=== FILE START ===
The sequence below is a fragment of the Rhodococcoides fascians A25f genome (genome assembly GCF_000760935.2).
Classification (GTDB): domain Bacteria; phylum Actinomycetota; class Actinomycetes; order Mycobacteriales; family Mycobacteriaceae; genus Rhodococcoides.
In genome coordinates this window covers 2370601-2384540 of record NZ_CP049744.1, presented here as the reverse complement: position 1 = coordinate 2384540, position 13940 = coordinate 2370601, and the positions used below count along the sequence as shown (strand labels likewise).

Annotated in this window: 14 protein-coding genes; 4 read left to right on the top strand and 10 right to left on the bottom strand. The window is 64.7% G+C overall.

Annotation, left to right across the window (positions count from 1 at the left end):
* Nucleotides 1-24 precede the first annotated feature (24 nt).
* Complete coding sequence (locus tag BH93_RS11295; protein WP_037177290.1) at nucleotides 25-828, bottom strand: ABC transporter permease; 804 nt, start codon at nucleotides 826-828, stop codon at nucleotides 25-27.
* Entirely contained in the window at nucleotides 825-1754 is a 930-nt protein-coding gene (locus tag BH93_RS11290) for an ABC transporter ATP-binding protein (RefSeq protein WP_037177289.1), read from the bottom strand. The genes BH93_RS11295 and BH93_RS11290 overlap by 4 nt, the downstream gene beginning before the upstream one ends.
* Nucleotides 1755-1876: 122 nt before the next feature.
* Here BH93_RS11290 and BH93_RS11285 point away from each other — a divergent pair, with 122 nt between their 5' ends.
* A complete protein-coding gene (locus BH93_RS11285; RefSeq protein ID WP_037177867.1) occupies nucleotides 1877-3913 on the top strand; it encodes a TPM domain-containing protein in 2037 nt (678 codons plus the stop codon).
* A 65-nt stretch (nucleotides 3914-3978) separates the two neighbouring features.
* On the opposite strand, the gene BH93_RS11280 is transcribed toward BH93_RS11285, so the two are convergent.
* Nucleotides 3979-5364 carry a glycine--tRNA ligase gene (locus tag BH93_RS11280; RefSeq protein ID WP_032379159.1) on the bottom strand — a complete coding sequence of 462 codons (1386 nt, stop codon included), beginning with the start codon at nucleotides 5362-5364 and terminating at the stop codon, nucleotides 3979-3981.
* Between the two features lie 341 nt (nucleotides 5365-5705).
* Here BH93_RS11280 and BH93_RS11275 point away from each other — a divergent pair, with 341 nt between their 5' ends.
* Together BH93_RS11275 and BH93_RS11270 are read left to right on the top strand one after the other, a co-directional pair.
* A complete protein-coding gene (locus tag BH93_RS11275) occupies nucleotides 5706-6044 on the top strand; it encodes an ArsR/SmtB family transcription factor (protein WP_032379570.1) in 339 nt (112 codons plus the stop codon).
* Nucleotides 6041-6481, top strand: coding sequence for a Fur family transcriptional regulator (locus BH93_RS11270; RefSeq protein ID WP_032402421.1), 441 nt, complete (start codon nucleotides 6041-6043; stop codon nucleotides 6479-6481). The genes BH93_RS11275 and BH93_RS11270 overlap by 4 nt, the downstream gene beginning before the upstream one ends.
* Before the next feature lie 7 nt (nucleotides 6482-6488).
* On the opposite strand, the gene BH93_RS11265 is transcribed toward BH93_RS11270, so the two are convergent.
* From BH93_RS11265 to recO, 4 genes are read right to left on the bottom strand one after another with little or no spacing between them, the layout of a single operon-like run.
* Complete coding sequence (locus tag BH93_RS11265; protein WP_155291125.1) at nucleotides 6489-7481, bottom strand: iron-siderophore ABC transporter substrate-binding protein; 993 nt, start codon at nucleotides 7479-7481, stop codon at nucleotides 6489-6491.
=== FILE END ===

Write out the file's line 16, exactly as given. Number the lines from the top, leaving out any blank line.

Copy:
* Here BH93_RS11280 and BH93_RS11275 point away from each other — a divergent pair, with 341 nt between their 5' ends.